Why does a 6 year old GSD Bitch often mount 5 year old GSD Male?

Q            My six-year-old spayed German Shepherd bitch often mounts my entire male Shepherd, who is a year younger. She shows no aggression, but why does she do this?


A            Quite simply she is asserting herself over the dog. By placing her paws on the dog, she is sending a message that she is dominant and intends to keep him as the lower ranking pack member. Mounting is commonly seen between same sex dogs in order to establish procreation rights – the stronger dogs and bitches are those that mate within packs. Young dogs often mount each other during the onset of puberty, when their systems experience a hormonal surge and they try to establish seniority. Dogs may also attempt to mount their human owners in a bid to elevate their status if the owner appears weak to the dog. It is generally thought that spaying or neutering will stop such dominant behaviour, however, this is obviously not always the case. In my experience, a sharp word to the dominant dog is all that is required to stop the behaviour; obedience training to a reasonable standard when dogs are young (particularly) will enable a competent owner to do this. As an alternative, distract them by making a sharp sound and giving a firm command “no” or “off”.  However, if you are distressed by it, I suggest that you contact Sue Gilmore, a highly experienced and qualified professional dog behaviourist, to help you overcome these episodes, which would appear to be harmless and dogs being dogs in this case.


Why Does My Dog: Fear Men?

Many dogs are apparently fearful of men, even those dogs that seemingly have no reason to be. Perhaps the most common reason is that as a puppy he was not socialised with men so they are an unknown quantity. Men are generally bigger than women, have deeper voices and are often physically stronger, which may be threatening to a fearful dog. The pheromones given off by men are different to those of women, they also use different personal hygiene products and given that dogs have a very sensitive sense of smell, puppies are brought up by their mothers whose comforting smell of oestrogen remains hard-wired into their olfactory systems throughout life; their fathers tend to be absent during this period of nurturing.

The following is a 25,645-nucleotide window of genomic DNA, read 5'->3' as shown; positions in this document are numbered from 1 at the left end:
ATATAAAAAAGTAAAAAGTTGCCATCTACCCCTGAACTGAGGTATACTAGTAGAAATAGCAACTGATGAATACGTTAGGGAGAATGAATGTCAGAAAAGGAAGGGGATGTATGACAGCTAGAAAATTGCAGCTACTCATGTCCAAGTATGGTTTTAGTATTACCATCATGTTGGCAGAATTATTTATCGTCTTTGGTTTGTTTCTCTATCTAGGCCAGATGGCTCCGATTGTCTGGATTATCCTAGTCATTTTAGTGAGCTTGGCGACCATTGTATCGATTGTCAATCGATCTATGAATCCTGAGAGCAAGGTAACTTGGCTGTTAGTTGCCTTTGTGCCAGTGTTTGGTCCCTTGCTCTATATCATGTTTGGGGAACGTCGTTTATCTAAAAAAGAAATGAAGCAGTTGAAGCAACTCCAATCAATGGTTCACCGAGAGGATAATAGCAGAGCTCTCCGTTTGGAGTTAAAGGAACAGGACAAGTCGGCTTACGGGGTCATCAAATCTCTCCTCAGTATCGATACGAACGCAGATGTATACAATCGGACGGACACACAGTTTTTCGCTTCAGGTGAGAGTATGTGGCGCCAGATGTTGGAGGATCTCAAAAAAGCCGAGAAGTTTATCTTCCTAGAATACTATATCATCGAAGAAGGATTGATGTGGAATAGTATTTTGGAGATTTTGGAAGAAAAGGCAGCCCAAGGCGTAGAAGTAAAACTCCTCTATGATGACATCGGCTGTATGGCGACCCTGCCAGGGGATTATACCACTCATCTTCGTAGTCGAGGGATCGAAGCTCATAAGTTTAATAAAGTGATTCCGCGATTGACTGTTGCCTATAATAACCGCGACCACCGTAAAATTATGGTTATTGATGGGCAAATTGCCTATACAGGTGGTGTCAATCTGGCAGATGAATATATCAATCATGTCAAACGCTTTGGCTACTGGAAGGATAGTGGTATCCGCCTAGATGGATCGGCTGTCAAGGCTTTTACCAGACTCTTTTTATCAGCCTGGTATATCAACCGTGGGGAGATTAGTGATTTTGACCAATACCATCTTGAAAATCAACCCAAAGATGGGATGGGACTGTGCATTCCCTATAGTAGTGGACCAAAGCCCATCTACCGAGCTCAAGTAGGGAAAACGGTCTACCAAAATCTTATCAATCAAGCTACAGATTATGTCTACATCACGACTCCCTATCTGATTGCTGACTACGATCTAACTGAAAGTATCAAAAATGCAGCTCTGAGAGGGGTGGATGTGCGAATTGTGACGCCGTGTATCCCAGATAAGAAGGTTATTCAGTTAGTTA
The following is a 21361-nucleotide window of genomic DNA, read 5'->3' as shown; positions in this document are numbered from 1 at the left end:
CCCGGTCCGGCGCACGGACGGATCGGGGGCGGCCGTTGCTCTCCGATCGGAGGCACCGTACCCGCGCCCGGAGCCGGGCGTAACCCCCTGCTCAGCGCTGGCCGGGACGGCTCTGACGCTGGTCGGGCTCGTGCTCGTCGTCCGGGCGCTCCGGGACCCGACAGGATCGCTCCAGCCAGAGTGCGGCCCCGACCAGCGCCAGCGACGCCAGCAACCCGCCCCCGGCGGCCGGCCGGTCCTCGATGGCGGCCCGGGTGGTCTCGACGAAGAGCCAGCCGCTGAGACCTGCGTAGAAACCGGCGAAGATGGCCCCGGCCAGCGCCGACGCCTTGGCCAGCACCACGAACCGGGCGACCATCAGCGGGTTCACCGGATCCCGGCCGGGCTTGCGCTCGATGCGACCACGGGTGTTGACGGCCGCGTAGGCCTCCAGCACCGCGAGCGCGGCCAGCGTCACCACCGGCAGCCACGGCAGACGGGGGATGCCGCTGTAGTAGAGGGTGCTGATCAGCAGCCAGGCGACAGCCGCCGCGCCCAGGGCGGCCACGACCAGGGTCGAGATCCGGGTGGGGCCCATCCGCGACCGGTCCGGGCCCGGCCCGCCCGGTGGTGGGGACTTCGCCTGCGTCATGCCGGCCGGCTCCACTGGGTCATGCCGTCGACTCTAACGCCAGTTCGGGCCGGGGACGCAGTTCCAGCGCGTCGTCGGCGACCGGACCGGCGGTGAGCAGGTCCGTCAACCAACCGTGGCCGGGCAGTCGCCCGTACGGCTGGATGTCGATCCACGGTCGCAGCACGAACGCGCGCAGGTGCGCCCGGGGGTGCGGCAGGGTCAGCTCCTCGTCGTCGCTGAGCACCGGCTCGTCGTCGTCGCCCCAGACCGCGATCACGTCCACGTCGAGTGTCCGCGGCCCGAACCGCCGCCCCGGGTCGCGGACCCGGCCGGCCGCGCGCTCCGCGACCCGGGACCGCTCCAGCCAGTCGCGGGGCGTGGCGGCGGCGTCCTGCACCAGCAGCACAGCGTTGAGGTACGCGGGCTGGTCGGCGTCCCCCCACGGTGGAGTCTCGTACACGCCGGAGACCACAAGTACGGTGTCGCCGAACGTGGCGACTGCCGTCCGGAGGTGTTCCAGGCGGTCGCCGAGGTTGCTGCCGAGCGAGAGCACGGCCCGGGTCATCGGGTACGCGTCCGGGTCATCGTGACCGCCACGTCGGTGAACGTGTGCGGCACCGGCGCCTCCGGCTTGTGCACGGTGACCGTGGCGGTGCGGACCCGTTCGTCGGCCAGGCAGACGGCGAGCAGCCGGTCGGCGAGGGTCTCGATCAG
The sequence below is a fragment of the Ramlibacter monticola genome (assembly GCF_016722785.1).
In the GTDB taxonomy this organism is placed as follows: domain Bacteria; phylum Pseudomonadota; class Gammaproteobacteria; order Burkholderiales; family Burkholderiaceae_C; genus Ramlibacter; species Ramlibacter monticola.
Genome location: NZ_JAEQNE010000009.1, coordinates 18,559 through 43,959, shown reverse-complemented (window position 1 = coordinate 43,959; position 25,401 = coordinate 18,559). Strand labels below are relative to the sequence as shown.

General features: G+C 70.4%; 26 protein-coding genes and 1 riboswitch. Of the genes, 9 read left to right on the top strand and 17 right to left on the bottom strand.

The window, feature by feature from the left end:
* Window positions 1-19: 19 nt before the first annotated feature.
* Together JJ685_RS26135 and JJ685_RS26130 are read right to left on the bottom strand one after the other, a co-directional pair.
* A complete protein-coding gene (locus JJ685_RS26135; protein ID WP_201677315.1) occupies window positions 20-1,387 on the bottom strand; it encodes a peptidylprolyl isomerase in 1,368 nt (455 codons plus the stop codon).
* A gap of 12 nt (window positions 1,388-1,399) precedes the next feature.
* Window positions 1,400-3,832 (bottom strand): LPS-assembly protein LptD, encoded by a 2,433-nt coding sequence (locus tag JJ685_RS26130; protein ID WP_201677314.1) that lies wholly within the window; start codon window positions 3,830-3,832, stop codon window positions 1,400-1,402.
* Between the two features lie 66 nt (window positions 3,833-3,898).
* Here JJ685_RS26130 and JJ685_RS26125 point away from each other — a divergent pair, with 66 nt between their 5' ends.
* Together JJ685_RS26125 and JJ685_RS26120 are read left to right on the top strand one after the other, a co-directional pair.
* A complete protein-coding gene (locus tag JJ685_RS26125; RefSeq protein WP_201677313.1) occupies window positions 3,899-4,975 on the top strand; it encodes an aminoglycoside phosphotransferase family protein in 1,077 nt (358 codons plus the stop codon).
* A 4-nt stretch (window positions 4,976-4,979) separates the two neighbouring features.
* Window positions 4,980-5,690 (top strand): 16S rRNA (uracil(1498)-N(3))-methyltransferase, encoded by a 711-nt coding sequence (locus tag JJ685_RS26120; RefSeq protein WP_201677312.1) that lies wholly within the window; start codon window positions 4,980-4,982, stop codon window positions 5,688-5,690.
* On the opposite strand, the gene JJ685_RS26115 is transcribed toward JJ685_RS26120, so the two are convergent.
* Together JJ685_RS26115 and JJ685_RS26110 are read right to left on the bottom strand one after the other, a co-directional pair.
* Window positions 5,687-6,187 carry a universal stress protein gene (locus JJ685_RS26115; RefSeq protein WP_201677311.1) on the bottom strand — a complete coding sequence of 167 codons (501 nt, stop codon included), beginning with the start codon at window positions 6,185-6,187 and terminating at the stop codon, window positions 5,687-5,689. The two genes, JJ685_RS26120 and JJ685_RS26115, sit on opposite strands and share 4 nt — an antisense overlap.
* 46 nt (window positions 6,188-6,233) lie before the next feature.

Another possibility is that puppies tend to trigger maternal instincts in women; they naturally want to comfort puppies whereas men tend to be more assertive and want to be playmates.

On a positive note, if your dog is fearful of men, as a  professionally qualified behaviourist Sue Gilmore will be able to help you resolve the problem so that your dog can be calm and relaxed around all visitors and when men approach outside the home.


Why does my puppy Jack Russell chase her tail?


Tail chasing is quite common in puppies; some seem to not realise that it is actually attached to their body! It can be a way of expending energy or an expression of boredom. Most puppies tend to grow out of the habit, but not all. When people laugh at the dog, they are actually fulfilling the dog’s attempt to get attention.

Terriers as a breed are prone to tail chasing, more than others, so it may be in their genes, but it can become a compulsive disorder – the result of confinement for long periods, trauma, physical abuse or separation anxiety, for example. When the dog catches its tail it can cause quite serious damage and injury. When you see your dog about to start an episode of chasing her tail, try to distract her; use some of her energy up by exercising her or doing some training.

It is always wise to have her checked by a vet if her compulsion often occurs and certainly if she is harming herself.